Toby Saks, artistic director of Seattle Chamber Music Society has a permanent programming puzzle.
Every year, she has 20 concerts of chamber music to arrange: 12 at Lakeside School and five at Overlake School for the Summer Festival, plus three for the Winter Interlude at Benaroya in January. That’s about 60 chamber music works which include strings: trios, quartets, quintets and sextets, some duets and even the occasional octet. (This doesn’t include the 20 recital programs of solos or duets.)
Take a reasonable six-year cycle and that’s 360 different pieces of chamber music. How to find that many stellar works? How to bring variety in programs?
In the early 1990s, when I first came here, there were fewer concerts (12 only) and the choices were narrower as the then audience would not accept any adventurous programs. Saks was stuck with the great masters only.
Today, she can program far afield, even commissioning new work, but altogether it is still a tall order to find enough really fine works to fill the lineup.
So Saks adds better works by lesser composers or the lesser works of good composers, and we have a program such as that Wednesday night at Overlake, when we have superb performances of one or two works which don’t quite measure up to the highest quality, but receive extraordinary performances from Saks’ incredible roster of musicians, who all come from the top drawer of chamber musicians today.
Such was the recital work, Aaron Copland’s Sonata for violin and piano. Violinist Stefan Jackiw produced a thin line like runny honey which suited the piece well, and he and pianist Anton Nel gave an appealing rendering of this slight work. Copland’s typical spare harmonies and intervals were present, and the carefree last movement, executed on both instruments like grasshoppers on a prairie, had his rhythmic hallmarks also.
The other lesser work was Frank Bridge’s Quintet for piano and strings in D minor. Played by violinists Jackiw and James Ehnes, violist Che-Yen Chen, cellist Ronald Thomas and pianist Orion Weiss, it’s a well-designed and structured work, but forgettable. It’s not a work with spark and there’s a kind of lumpish feel to it, taking a lot of lifting to get it off the ground. I didn’t think it ever made it, except for an arresting allegro in the middle movement, but was worth hearing for the quality of the musicians, each of whom is a joy to hear and who played together as one.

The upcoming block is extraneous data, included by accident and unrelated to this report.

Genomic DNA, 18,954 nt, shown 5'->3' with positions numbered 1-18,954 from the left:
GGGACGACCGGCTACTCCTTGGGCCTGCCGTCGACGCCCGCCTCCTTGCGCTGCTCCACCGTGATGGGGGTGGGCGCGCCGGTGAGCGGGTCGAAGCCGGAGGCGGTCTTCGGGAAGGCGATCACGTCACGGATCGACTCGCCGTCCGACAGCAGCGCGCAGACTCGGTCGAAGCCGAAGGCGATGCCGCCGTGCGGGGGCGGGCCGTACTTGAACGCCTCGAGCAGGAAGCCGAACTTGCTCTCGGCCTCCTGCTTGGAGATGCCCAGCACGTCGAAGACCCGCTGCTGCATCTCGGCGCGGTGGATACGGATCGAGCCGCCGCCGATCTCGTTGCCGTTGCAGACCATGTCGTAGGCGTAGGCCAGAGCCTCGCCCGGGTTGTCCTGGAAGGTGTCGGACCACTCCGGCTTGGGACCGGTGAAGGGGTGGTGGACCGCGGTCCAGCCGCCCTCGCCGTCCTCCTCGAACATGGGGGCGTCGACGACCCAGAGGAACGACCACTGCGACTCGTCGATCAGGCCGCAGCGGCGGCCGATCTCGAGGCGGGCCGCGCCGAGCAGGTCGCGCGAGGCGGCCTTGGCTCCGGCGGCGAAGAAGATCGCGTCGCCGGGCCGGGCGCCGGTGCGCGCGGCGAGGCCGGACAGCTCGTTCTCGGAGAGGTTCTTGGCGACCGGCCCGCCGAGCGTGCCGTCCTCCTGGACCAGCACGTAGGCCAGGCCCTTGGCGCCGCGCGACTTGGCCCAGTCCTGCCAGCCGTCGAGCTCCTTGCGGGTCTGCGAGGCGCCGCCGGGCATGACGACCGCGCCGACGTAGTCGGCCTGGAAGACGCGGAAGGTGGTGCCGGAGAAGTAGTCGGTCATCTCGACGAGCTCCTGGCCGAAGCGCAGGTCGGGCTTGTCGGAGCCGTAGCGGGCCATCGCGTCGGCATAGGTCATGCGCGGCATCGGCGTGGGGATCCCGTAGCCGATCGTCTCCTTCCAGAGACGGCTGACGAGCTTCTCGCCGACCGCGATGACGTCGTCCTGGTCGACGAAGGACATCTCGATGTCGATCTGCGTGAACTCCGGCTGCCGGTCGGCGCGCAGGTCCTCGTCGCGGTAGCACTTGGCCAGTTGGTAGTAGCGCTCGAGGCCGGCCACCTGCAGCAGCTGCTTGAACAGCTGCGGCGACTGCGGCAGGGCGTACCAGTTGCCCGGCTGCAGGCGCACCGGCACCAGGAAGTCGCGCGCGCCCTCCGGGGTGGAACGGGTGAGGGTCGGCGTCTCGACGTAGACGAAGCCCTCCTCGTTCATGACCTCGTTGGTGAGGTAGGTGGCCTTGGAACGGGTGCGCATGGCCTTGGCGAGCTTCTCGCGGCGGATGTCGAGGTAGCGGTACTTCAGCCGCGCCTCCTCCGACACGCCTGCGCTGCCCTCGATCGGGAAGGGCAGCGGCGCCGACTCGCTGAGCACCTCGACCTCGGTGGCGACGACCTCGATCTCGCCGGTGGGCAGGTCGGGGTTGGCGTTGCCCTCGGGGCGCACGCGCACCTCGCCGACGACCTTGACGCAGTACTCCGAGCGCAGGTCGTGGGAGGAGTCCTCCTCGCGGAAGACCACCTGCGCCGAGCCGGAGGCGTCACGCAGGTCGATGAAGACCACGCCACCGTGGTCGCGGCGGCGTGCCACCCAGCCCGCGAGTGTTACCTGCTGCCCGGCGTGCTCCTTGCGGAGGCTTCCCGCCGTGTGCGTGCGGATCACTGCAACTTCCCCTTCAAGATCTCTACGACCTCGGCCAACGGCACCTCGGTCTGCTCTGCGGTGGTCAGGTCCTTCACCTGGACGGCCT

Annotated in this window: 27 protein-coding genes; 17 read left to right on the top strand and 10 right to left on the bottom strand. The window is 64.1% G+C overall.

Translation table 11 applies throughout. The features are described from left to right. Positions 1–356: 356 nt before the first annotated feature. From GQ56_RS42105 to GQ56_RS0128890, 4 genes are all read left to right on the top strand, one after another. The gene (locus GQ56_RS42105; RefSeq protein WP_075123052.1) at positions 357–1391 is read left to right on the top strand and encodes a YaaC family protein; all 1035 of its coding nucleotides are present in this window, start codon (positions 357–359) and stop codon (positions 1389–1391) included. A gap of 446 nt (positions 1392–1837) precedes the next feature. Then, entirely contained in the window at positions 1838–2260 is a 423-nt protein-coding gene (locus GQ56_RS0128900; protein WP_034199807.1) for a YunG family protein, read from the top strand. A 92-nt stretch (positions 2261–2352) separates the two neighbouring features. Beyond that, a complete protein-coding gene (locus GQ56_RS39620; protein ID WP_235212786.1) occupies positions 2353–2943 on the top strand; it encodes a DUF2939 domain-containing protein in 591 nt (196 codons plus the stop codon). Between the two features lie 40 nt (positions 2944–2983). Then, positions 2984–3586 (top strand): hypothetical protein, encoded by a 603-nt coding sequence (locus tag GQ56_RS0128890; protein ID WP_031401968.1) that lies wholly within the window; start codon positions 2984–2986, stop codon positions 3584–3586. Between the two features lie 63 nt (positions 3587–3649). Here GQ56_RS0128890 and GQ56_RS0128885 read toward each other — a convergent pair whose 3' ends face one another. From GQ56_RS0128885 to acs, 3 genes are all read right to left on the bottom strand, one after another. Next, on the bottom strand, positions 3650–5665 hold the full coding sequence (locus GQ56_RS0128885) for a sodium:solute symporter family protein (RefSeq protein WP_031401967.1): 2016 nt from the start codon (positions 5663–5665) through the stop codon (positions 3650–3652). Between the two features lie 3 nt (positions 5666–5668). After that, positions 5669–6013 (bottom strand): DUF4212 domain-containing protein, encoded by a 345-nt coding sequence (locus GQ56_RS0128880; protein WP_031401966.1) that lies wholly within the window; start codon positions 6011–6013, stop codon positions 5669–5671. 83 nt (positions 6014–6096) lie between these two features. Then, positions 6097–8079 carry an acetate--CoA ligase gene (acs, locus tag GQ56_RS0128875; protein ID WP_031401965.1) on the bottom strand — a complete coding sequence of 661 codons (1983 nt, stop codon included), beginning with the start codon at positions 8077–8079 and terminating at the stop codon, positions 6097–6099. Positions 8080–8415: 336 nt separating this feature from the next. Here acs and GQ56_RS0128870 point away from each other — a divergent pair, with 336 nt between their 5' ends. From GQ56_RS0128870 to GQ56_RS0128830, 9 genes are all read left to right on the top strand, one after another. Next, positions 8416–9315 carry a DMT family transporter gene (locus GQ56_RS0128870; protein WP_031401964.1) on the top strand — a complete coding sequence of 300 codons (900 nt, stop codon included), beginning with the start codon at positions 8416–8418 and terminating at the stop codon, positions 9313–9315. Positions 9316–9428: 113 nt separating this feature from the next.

The two great works made up for these.
Mozart’s Sonata for violin and piano, with Joseph Lin and Nel, is one of those which negates any sense that the soul must hang out for a work to be full of meaning. It’s loaded with it, but is quiet and elegant. Nel and Lin’s styles matched exactly, their articulation clean and light, tone sweet, even floating in the slow middle movement. It sounds odd to describe a movement as happy, but that’s how the last one seemed to me, just very happy. Judging by their grins after, the players thought so too.
Brahms’ Quintet in F major for strings completed the evening. One of his two viola quintets, it has a different quality of balance owing to the enhanced middle voices, and he gives prominence to the the first viola with some gorgeous solo passages, here played by Cynthia Phelps. Compared with the Bridge just before, the Brahms caught the ear immediately and never let go. It’s full of imagination and melody. The first movement indicates “brio” and brio it got. Cellist Robert deMaine, who has been here the full six weeks and has played, so far, in 14 different works, (each one rehearsed with a different group of players), slightly overdid his solo at the opening of the second movement, but it was a brief abberation in what has been a remarkable series of performances by him.
The whole was a rich delight to the ear, the performance impeccable as has become usual here, with the remaining players being violinist Scott Yoo and Erin Keefe, and violist Richard O’Neill.
One concert remains. If the highest level of chamber music performance thrills you, don’t miss it on Friday.